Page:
ALBUQUERQUE, N.M. Recent findings by medical researchers indicate that naturally occurring nanotubes may serve as tunnels that protect retroviruses and bacteria in transit from diseased to healthy cells a fact that may explain why vaccines fare poorly against some invaders.
To better study the missions of these intercellular nanotubes, scientists have sought the means to form them quickly and easily in test tubes.
Sandia National Laboratories researchers have now learned serendipitously to form nanotubes with surprising ease.
"Our work is the first to show that the formation of nanotubes is not complicated, but can be a general effect of protein-membrane interactions alone," says Darryl Sasaki of Sandia's Bioscience and Energy Center.
Sandia is a National Nuclear Security Administration laboratory.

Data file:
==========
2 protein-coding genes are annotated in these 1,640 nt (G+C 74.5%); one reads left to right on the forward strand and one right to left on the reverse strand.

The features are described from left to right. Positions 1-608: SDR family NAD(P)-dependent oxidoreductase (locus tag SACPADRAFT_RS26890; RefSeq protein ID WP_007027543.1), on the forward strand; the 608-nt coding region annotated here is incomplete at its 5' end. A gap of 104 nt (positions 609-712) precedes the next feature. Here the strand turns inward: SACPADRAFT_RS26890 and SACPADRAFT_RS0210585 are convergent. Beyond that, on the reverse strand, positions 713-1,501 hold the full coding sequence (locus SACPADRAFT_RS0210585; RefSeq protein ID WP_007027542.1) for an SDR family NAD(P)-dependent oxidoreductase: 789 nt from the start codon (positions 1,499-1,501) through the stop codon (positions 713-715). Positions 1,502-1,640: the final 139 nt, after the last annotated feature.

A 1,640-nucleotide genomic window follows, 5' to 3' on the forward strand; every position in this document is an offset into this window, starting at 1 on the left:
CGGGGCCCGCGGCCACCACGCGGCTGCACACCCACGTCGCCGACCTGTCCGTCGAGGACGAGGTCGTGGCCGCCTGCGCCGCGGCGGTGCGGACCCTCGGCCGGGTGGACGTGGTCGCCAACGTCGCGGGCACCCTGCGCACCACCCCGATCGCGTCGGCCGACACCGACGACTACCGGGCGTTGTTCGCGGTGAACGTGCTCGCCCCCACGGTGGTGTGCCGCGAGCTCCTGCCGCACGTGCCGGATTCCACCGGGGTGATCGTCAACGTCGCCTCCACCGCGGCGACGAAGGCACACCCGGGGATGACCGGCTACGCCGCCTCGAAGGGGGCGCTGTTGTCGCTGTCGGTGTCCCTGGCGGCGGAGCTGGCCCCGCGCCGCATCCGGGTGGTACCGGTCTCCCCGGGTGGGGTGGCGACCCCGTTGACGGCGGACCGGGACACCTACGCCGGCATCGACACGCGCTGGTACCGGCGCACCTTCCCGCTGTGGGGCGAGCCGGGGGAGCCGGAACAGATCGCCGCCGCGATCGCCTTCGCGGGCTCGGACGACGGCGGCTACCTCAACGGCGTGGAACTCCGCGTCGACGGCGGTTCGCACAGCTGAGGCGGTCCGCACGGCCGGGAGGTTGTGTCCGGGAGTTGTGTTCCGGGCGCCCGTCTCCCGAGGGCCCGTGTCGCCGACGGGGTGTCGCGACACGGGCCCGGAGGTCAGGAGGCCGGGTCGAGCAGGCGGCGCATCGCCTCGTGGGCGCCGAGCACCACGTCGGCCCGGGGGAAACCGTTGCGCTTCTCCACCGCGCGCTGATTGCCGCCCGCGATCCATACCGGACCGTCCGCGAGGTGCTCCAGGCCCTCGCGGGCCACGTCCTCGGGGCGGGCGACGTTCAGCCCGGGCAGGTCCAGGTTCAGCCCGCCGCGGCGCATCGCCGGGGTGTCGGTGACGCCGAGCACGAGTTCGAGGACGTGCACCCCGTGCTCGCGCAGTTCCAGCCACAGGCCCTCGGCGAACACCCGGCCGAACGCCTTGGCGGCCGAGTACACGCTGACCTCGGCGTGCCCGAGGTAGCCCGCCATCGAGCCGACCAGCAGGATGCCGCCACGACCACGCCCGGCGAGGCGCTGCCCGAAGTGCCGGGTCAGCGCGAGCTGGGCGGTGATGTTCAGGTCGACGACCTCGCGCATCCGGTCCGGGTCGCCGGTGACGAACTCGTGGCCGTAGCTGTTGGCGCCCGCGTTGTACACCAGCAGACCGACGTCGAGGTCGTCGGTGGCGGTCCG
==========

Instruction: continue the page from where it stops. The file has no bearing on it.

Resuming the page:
The tunnel-like structures have been recognized only recently as tiny but important bodily channels for the good, the bad, and the informational.
In addition to providing protected transport to certain diseases, the nanotubes also seem to help trundle bacteria to their doom in the tentacles of microphages. Lastly, the nanotubes may provide avenues to send and receive information (in the form of chemical molecules) from cell to cell far faster than their random dispersal into the bloodstream would permit.
Given the discovery of this radically different transportation system operating within human tissues, it was natural for researchers to attempt to duplicate the formation of the nanotubes. In their labs, they experimented with giant lipid vesicles that appeared to mimic key aspects of the cellular membrane.
Giant lipid vesicles resemble micron-sized spherical soap bubbles that exist in water. They are composed of a lipid bilayer membrane only five nanometers thick.
The object for experimenters was to create conditions in which the spheres would morph into cylinders of nanometer
|Contact: Neal Singer|
DOE/Sandia National Laboratories